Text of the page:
A town and a school. Two styles of beer. A radio station, a street, a township, and a house for college students. Even a parade.
Any of those places or things named in honor of legendary labor and social activist Eugene V. Debs could theoretically exist in Terre Haute. Alas, none do. The house on North Eighth Street where Debs lived until his death in 1926, preserved as a museum, stands as the only item in his hometown bearing his name. Those aforementioned memorials occur elsewhere in America — a tiny community in Minnesota, breweries in Chicago and Michigan, and neighborhoods in New York City, the Bronx and Ann Arbor, Mich.
Here, Debs’ name graces just his home and final resting place at Highland Lawn Cemetery.
In conservative Indiana, remembrances of a five-time Socialist Party presidential candidate remain, unsurprisingly, rare. That public anonymity gets shaken this month. A feature-length movie, loosely based on Debs’ legacy, premieres Feb. 15 in downtown Terre Haute’s historic Indiana Theatre.
The plot pits Debs’ fictional, hard-drinking grandson (played by Terre Haute native William Tanoos) against a corrupt prosecutor (portrayed by veteran actor Tom Sizemore) in a race for governor of Indiana. “The Drunk,” which also stars Jesse Ventura and Tanoos’ fellow co-writer Paul Fleschner, references causes championed by the protagonist’s famed grandfather — civil rights for women and minorities, a minimum wage, child labor laws and Social Security.
Debs’ relentless pursuit of those causes in the early 20th century inspired people to name things after him, like WEVD radio in New York City (now a sports station, WEPN).
And the tiny town of Debs in northwestern Minnesota.
‘We all knew about Debs’
The 1912 presidential campaign triggered its creation. Nationally, Debs drew an astonishing 6 percent of the vote running against victorious Woodrow Wilson, former president Theodore Roosevelt and incumbent president William Howard Taft. Among Beltrami County, Minn., voters, Debs was the top choice. He carried that county. Afterward, a group of local men formed the Socialists Club, organized a town and named it Debs, according to documents located by Dan Karalus, executive director of the Beltrami County Historical Society. The town bustled during a logging industry boom. It featured a general store, creamery, post office, auto repair garage, clothes shop, baseball team and a school.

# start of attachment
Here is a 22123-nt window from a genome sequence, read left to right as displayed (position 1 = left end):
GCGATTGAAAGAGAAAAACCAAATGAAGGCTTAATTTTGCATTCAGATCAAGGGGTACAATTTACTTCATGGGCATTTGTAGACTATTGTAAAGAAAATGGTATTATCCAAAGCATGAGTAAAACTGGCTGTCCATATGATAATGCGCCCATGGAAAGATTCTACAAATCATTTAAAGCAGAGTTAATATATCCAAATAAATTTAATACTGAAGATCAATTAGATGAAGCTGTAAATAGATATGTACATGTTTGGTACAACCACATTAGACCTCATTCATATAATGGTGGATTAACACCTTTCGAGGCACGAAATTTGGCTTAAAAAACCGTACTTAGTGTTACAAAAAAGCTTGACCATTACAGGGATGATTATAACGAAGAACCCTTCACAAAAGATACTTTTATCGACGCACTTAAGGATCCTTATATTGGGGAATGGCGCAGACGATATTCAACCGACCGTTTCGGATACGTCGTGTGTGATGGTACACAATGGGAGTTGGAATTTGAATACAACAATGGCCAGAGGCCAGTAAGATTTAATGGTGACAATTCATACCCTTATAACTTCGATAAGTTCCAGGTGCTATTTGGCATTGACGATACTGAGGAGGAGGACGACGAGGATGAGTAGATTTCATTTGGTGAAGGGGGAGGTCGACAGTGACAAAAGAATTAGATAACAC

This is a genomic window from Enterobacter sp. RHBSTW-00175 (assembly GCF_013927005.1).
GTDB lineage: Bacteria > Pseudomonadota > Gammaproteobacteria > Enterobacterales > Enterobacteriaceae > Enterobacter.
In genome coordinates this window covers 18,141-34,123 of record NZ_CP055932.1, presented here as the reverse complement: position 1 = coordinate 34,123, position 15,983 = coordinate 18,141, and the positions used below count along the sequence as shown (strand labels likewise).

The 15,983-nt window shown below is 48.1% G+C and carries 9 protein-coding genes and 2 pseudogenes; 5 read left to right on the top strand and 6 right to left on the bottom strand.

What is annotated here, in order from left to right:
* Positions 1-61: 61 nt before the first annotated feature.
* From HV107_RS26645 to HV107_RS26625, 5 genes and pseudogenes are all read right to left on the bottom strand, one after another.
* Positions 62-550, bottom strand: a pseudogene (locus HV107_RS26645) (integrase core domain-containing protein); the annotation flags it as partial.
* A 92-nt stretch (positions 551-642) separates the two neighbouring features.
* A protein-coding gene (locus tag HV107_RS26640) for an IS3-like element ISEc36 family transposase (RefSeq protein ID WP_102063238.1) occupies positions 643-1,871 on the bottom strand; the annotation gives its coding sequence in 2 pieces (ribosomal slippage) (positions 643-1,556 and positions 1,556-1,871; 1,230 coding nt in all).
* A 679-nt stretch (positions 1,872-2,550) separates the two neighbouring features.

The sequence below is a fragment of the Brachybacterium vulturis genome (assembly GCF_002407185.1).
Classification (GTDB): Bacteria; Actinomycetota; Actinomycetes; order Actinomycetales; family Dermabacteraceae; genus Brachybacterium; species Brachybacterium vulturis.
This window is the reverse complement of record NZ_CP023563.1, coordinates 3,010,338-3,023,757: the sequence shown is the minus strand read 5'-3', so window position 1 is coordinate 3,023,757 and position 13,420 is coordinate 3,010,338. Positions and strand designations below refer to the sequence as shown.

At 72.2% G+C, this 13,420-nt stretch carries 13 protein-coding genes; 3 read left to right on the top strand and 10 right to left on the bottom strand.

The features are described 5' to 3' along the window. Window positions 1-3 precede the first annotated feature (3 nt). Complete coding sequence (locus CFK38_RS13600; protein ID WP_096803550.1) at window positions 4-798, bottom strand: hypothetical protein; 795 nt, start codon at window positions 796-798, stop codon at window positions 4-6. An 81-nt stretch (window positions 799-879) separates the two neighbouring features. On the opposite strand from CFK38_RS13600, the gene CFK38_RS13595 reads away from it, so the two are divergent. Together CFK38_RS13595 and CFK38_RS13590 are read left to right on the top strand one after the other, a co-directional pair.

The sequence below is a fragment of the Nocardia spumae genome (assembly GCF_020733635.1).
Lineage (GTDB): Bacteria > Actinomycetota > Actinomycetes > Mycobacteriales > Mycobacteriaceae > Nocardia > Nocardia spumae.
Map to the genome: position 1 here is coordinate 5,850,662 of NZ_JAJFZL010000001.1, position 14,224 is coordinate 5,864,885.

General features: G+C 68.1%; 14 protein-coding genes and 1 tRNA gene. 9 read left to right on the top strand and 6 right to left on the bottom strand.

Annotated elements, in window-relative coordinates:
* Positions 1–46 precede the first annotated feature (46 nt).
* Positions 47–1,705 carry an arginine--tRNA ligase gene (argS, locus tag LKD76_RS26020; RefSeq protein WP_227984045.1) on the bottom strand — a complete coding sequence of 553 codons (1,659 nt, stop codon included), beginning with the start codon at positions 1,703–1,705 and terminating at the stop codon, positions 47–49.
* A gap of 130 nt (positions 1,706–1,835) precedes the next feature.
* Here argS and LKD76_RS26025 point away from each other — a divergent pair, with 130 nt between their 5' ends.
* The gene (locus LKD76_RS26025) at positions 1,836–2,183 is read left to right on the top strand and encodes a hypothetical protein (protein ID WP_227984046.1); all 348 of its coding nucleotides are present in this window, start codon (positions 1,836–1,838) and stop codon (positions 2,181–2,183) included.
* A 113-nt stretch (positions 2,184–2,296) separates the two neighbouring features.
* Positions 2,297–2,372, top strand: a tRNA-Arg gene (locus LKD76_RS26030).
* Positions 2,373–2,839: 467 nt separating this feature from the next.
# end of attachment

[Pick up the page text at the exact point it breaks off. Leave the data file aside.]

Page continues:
Yes, children were educated in a school named for Debs until a consolidation sent its 60-plus students to nearby Bemidji in 1969.
Ray Dalby, born and raised in Debs, attended Debs School through the eighth grade. The students learned the namesake’s background. “We all knew about Eugene V. Debs,” said Dalby, now 82, “but that kind of faded away.”
So did the town. Its population has dwindled to a handful of residents. “It ain’t much,” said resident Dave Fessel.
The 58-year-old Minnesotan bought Debs School in 1995 and operated it as a bed-and-breakfast for several years. Built by Scandinavian brothers in 1915, the school joined the National Register of Historic Places in 1988. Today, Fessel uses the structure simply as his home. Like Eugene Debs, Fessel formerly worked a railroad job. “I thought it was neat that he was a fighter for the working class,” Fessel said by telephone last month. Other Minnesotans apparently shared his admiration. Moorhead had a Debs House hotel. Also, Eugene Township was named for Debs.